Can you name a regent? University of Michigan students stumped

Wednesday, October 14, 2020 - 1:10pm

U-M Regents Paul Brown (left) and Jordan Acker (middle) speak with Michigan State Rep. Yousef Rabhi in 2018.

U-M Regents Paul Brown (left) and Jordan Acker (middle) speak with Michigan State Rep. Yousef Rabhi in 2018. Buy this photo
File Photo/Daily

With Election Day less than three weeks away and the presidential race getting more contentious, some University of Michigan students are unaware of a race closer to home — the University’s Board of Regents elections.

The board is composed of eight members elected to eight-year rotating terms, with two seats up for grabs every two years. This year, Mark Bernstein (D) and Shauna Ryder Diggs (D) are running for reelection against Sarah Hubbard (R), Carl Meyers (R) and third-party candidates. The Michigan State Constitution grants the board “general supervision” of the University and control of all its finances. The board approves all official University policies and hires executive officers, including the president. 

The Michigan Daily spoke to 16 students Tuesday on the Diag to see what they knew about the regents and the upcoming elections. 

Though all of the students eligible to vote were registered, and some had already voted in the state of Michigan, only four said they were aware of the election for the Board of Regents.

Half of the students could not provide an answer as to what a regent is or one thing a regent does. Many, like Engineering freshman Neha Dwibhashyam, were vaguely familiar with their stature at the top of the University hierarchy.

“They’re responsible for — they’re University leaders,” Dwibhashyam said.

Others, like LSA junior Emma Springsteen, recognized the regents’ financial powers. 

“I think they control where our endowment goes, or where our funds go,” Springsteen said. 

Music, Theatre & Dance senior May Tang mistook the board for the University’s Faculty Senate.

“They did the vote of no confidence, right?” Tang said. “For Mark Schlissel?”

While the Faculty Senate passed a vote of no confidence in University President Mark Schlissel’s leadership last month, the board reiterated their support for Schlissel’s administration in their public meeting the next day.

LSA junior Matthew Neubacher said he thought the board was a “secret committee” Schlissel sits on. In fact, the board meets publicly 10 times a year and is subject to the state of Michigan’s Open Meetings Act. Schlissel is an “ex-officio” member who presides over meetings, but he is not elected and doesn’t get a vote on the board. 

The board has many high-profile members. Regent Ron Weiser’s (R) name graces University buildings and programs due to his tens of millions of dollars in donations, Regent Mark Bernstein (D) is president of the Sam Bernstein Law Firm and Regent Denise Illitch’s (D) family has owned the Detroit Tigers and Red Wings for decades. Yet, only one student could name a regent: LSA junior Sam Braden, who named five.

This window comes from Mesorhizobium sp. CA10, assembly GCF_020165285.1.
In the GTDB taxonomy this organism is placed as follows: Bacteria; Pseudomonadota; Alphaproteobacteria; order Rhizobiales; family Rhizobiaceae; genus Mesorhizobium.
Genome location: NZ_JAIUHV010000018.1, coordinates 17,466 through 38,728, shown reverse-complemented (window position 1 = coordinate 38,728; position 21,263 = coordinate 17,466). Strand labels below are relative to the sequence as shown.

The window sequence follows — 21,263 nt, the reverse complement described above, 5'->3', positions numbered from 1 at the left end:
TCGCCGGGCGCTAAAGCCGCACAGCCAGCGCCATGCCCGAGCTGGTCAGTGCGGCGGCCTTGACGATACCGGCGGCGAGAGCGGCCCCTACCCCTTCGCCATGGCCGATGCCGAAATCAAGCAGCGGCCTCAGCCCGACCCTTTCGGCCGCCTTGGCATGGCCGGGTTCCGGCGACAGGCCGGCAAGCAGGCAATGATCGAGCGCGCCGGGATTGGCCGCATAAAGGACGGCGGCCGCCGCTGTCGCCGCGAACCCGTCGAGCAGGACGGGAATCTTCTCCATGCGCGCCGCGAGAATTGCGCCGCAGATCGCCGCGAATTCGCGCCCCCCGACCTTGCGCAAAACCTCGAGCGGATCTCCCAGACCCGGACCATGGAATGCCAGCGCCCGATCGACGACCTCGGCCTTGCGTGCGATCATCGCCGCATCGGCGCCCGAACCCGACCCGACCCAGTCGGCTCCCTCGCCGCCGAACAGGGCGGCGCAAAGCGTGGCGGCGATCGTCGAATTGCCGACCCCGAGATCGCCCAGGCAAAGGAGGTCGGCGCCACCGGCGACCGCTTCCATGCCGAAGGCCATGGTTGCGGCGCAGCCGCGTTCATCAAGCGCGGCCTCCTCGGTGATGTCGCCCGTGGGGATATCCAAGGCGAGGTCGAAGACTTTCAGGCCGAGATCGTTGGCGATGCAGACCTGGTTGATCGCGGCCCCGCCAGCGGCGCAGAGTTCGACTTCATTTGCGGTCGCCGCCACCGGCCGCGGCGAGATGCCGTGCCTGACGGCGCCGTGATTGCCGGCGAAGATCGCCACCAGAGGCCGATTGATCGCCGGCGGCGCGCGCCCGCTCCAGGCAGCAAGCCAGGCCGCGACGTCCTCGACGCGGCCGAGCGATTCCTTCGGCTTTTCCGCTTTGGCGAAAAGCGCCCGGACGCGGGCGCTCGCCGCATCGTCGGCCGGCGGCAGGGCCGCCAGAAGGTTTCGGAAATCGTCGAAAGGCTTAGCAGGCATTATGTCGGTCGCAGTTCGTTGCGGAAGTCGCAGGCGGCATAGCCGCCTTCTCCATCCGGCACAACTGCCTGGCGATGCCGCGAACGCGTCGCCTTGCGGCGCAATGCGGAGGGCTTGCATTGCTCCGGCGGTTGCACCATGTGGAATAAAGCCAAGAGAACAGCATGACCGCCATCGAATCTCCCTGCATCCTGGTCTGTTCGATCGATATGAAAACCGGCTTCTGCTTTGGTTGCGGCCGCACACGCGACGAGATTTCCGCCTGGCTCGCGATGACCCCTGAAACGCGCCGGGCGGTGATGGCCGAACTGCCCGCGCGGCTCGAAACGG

Neubacher mistook the University’s provost for a regent.

“Collins — there’s a Susan Collins, isn’t there?” Neubacher said. 

When shown pictures of Schlissel and Weiser and asked to point to the elected regent, most students recognized Schlissel as University president and correctly picked Weiser by default. LSA freshman Ryan Kim and Music, Theatre & Dance junior Kevin Sung selected Schlissel’s picture as the regent. None of the students recognized Weiser. 

Given further details on the regents’ roles and powers, students offered reasons to care about who’s on the board and what they do. Engineering freshman Jill Pollon said the regents “control basically everything” at the University. 

“It’s important that we know who’s on it, what they stand for, their past, what they’re fighting for,” Pollon said. 

LSA sophomore Fernanda Medici Sousa said she associated the board with this summer’s controversial tuition increase, which passed in a special meeting after two regents switched their votes. 

“It directly impacts us, and tuition is very important — it went up this year even with COVID, and I know that affected a lot of people,” Medici Sousa said. 

Neubacher said it’s important to know about the regents because their decisions affect students’ day-to-day lives. 

“Often we’re not really aware of what decisions they’re making or how to advocate for new positions,” Neubacher said. “If we’re active in voting, then that’s the first step to being more engaged as students in the types of decisions that regents make.”

Daily Staff Reporter Calder Lewis can be reached at calderll@umich.edu


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